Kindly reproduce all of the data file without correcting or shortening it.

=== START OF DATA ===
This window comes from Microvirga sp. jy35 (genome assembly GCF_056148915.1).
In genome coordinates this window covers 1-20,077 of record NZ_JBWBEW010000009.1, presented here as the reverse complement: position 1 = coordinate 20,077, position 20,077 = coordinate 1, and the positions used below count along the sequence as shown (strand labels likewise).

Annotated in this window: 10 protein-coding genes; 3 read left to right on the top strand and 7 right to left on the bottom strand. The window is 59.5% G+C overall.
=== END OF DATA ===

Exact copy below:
This window comes from Microvirga sp. jy35 (genome assembly GCF_056148915.1).
In genome coordinates this window covers 1-20,077 of record NZ_JBWBEW010000009.1, presented here as the reverse complement: position 1 = coordinate 20,077, position 20,077 = coordinate 1, and the positions used below count along the sequence as shown (strand labels likewise).

Annotated in this window: 10 protein-coding genes; 3 read left to right on the top strand and 7 right to left on the bottom strand. The window is 59.5% G+C overall.